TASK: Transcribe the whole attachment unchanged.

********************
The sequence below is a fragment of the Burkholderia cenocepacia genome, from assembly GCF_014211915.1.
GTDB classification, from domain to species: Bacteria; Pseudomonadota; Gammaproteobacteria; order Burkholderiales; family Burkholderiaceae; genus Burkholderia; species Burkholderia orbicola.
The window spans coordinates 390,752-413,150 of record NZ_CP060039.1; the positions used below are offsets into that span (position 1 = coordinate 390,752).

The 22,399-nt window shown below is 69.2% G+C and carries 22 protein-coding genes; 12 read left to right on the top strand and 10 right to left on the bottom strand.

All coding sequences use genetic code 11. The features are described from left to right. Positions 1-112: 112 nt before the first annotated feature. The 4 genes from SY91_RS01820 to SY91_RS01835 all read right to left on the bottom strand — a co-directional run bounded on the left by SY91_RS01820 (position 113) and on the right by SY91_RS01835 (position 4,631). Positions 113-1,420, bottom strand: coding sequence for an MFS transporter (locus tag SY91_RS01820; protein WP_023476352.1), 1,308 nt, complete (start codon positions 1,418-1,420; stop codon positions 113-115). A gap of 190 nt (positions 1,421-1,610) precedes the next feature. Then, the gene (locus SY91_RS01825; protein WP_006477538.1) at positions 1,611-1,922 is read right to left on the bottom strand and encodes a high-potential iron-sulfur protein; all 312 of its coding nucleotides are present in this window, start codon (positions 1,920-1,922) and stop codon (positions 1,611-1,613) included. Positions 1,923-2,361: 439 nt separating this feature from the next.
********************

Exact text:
The sequence below is a fragment of the Burkholderia cenocepacia genome, from assembly GCF_014211915.1.
GTDB classification, from domain to species: Bacteria; Pseudomonadota; Gammaproteobacteria; order Burkholderiales; family Burkholderiaceae; genus Burkholderia; species Burkholderia orbicola.
The window spans coordinates 390,752-413,150 of record NZ_CP060039.1; the positions used below are offsets into that span (position 1 = coordinate 390,752).

The 22,399-nt window shown below is 69.2% G+C and carries 22 protein-coding genes; 12 read left to right on the top strand and 10 right to left on the bottom strand.

All coding sequences use genetic code 11. The features are described from left to right. Positions 1-112: 112 nt before the first annotated feature. The 4 genes from SY91_RS01820 to SY91_RS01835 all read right to left on the bottom strand — a co-directional run bounded on the left by SY91_RS01820 (position 113) and on the right by SY91_RS01835 (position 4,631). Positions 113-1,420, bottom strand: coding sequence for an MFS transporter (locus tag SY91_RS01820; protein WP_023476352.1), 1,308 nt, complete (start codon positions 1,418-1,420; stop codon positions 113-115). A gap of 190 nt (positions 1,421-1,610) precedes the next feature. Then, the gene (locus SY91_RS01825; protein WP_006477538.1) at positions 1,611-1,922 is read right to left on the bottom strand and encodes a high-potential iron-sulfur protein; all 312 of its coding nucleotides are present in this window, start codon (positions 1,920-1,922) and stop codon (positions 1,611-1,613) included. Positions 1,923-2,361: 439 nt separating this feature from the next.